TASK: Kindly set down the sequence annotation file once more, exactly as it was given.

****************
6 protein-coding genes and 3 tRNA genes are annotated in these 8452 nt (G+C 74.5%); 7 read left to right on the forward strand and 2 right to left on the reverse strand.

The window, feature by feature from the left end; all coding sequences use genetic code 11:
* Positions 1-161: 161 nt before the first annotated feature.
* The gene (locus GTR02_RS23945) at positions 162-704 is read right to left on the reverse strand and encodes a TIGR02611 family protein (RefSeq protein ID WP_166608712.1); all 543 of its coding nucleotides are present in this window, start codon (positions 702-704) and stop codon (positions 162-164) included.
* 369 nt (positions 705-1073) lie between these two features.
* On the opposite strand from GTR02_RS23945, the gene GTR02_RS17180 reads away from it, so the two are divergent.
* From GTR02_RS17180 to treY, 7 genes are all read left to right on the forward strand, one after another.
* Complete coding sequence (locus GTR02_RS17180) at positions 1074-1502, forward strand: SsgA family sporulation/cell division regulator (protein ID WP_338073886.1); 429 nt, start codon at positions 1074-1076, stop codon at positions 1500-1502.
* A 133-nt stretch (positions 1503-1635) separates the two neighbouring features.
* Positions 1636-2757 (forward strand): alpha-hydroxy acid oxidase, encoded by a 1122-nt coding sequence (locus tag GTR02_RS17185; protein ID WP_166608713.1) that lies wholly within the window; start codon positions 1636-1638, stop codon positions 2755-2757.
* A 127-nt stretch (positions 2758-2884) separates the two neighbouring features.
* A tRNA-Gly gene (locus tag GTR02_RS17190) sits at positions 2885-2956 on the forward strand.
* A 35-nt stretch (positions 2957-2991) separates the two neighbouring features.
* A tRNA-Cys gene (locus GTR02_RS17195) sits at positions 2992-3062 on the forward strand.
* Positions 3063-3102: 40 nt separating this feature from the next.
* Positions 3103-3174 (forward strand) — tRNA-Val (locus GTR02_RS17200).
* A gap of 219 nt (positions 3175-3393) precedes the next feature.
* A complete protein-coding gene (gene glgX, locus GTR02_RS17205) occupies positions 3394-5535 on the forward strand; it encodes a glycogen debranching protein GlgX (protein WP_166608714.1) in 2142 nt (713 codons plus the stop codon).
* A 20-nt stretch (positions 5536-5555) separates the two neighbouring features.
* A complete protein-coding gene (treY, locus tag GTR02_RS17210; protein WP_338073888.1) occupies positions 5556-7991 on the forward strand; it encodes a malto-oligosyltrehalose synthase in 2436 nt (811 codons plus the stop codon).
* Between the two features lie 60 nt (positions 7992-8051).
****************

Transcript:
6 protein-coding genes and 3 tRNA genes are annotated in these 8452 nt (G+C 74.5%); 7 read left to right on the forward strand and 2 right to left on the reverse strand.

The window, feature by feature from the left end; all coding sequences use genetic code 11:
* Positions 1-161: 161 nt before the first annotated feature.
* The gene (locus GTR02_RS23945) at positions 162-704 is read right to left on the reverse strand and encodes a TIGR02611 family protein (RefSeq protein ID WP_166608712.1); all 543 of its coding nucleotides are present in this window, start codon (positions 702-704) and stop codon (positions 162-164) included.
* 369 nt (positions 705-1073) lie between these two features.
* On the opposite strand from GTR02_RS23945, the gene GTR02_RS17180 reads away from it, so the two are divergent.
* From GTR02_RS17180 to treY, 7 genes are all read left to right on the forward strand, one after another.
* Complete coding sequence (locus GTR02_RS17180) at positions 1074-1502, forward strand: SsgA family sporulation/cell division regulator (protein ID WP_338073886.1); 429 nt, start codon at positions 1074-1076, stop codon at positions 1500-1502.
* A 133-nt stretch (positions 1503-1635) separates the two neighbouring features.
* Positions 1636-2757 (forward strand): alpha-hydroxy acid oxidase, encoded by a 1122-nt coding sequence (locus tag GTR02_RS17185; protein ID WP_166608713.1) that lies wholly within the window; start codon positions 1636-1638, stop codon positions 2755-2757.
* A 127-nt stretch (positions 2758-2884) separates the two neighbouring features.
* A tRNA-Gly gene (locus tag GTR02_RS17190) sits at positions 2885-2956 on the forward strand.
* A 35-nt stretch (positions 2957-2991) separates the two neighbouring features.
* A tRNA-Cys gene (locus GTR02_RS17195) sits at positions 2992-3062 on the forward strand.
* Positions 3063-3102: 40 nt separating this feature from the next.
* Positions 3103-3174 (forward strand) — tRNA-Val (locus GTR02_RS17200).
* A gap of 219 nt (positions 3175-3393) precedes the next feature.
* A complete protein-coding gene (gene glgX, locus GTR02_RS17205) occupies positions 3394-5535 on the forward strand; it encodes a glycogen debranching protein GlgX (protein WP_166608714.1) in 2142 nt (713 codons plus the stop codon).
* A 20-nt stretch (positions 5536-5555) separates the two neighbouring features.
* A complete protein-coding gene (treY, locus tag GTR02_RS17210; protein WP_338073888.1) occupies positions 5556-7991 on the forward strand; it encodes a malto-oligosyltrehalose synthase in 2436 nt (811 codons plus the stop codon).
* Between the two features lie 60 nt (positions 7992-8051).